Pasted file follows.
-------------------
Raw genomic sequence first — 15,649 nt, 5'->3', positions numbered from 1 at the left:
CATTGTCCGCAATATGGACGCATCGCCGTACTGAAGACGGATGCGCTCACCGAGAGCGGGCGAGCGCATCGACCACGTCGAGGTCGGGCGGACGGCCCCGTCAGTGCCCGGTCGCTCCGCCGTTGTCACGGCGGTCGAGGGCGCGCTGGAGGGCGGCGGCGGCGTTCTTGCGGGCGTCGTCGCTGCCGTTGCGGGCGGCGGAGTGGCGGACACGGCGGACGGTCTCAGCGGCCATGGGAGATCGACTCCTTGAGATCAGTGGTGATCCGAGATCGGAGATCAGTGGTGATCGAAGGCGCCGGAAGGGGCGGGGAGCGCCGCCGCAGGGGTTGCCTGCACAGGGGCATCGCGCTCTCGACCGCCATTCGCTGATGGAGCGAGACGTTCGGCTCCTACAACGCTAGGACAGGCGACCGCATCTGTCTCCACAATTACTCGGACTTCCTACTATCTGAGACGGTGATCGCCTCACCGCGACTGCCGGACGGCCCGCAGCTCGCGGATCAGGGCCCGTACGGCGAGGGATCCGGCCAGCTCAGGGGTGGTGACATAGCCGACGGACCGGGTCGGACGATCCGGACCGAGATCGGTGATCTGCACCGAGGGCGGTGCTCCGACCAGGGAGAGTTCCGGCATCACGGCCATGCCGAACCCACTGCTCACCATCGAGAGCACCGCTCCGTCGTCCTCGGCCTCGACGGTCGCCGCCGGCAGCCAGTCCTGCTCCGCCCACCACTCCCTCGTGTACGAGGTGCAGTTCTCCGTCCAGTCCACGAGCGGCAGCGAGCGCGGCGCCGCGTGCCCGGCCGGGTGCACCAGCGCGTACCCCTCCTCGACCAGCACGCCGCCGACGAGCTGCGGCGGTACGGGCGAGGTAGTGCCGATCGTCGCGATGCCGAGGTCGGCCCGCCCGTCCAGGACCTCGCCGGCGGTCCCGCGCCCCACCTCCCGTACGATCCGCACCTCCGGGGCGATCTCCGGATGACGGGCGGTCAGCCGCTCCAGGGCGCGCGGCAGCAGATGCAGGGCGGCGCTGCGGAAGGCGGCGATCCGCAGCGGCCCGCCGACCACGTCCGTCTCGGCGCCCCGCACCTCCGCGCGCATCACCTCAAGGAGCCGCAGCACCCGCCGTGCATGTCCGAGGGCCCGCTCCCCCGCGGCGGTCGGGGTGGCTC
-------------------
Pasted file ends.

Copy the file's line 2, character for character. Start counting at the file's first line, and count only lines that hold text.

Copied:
CATTGTCCGCAATATGGACGCATCGCCGTACTGAAGACGGATGCGCTCACCGAGAGCGGGCGAGCGCATCGACCACGTCGAGGTCGGGCGGACGGCCCCGTCAGTGCCCGGTCGCTCCGCCGTTGTCACGGCGGTCGAGGGCGCGCTGGAGGGCGGCGGCGGCGTTCTTGCGGGCGTCGTCGCTGCCGTTGCGGGCGGCGGAGTGGCGGACACGGCGGACGGTCTCAGCGGCCATGGGAGATCGACTCCTTGAGATCAGTGGTGATCCGAGATCGGAGATCAGTGGTGATCGAAGGCGCCGGAAGGGGCGGGGAGCGCCGCCGCAGGGGTTGCCTGCACAGGGGCATCGCGCTCTCGACCGCCATTCGCTGATGGAGCGAGACGTTCGGCTCCTACAACGCTAGGACAGGCGACCGCATCTGTCTCCACAATTACTCGGACTTCCTACTATCTGAGACGGTGATCGCCTCACCGCGACTGCCGGACGGCCCGCAGCTCGCGGATCAGGGCCCGTACGGCGAGGGATCCGGCCAGCTCAGGGGTGGTGACATAGCCGACGGACCGGGTCGGACGATCCGGACCGAGATCGGTGATCTGCACCGAGGGCGGTGCTCCGACCAGGGAGAGTTCCGGCATCACGGCCATGCCGAACCCACTGCTCACCATCGAGAGCACCGCTCCGTCGTCCTCGGCCTCGACGGTCGCCGCCGGCAGCCAGTCCTGCTCCGCCCACCACTCCCTCGTGTACGAGGTGCAGTTCTCCGTCCAGTCCACGAGCGGCAGCGAGCGCGGCGCCGCGTGCCCGGCCGGGTGCACCAGCGCGTACCCCTCCTCGACCAGCACGCCGCCGACGAGCTGCGGCGGTACGGGCGAGGTAGTGCCGATCGTCGCGATGCCGAGGTCGGCCCGCCCGTCCAGGACCTCGCCGGCGGTCCCGCGCCCCACCTCCCGTACGATCCGCACCTCCGGGGCGATCTCCGGATGACGGGCGGTCAGCCGCTCCAGGGCGCGCGGCAGCAGATGCAGGGCGGCGCTGCGGAAGGCGGCGATCCGCAGCGGCCCGCCGACCACGTCCGTCTCGGCGCCCCGCACCTCCGCGCGCATCACCTCAAGGAGCCGCAGCACCCGCCGTGCATGTCCGAGGGCCCGCTCCCCCGCGGCGGTCGGGGTGGCTC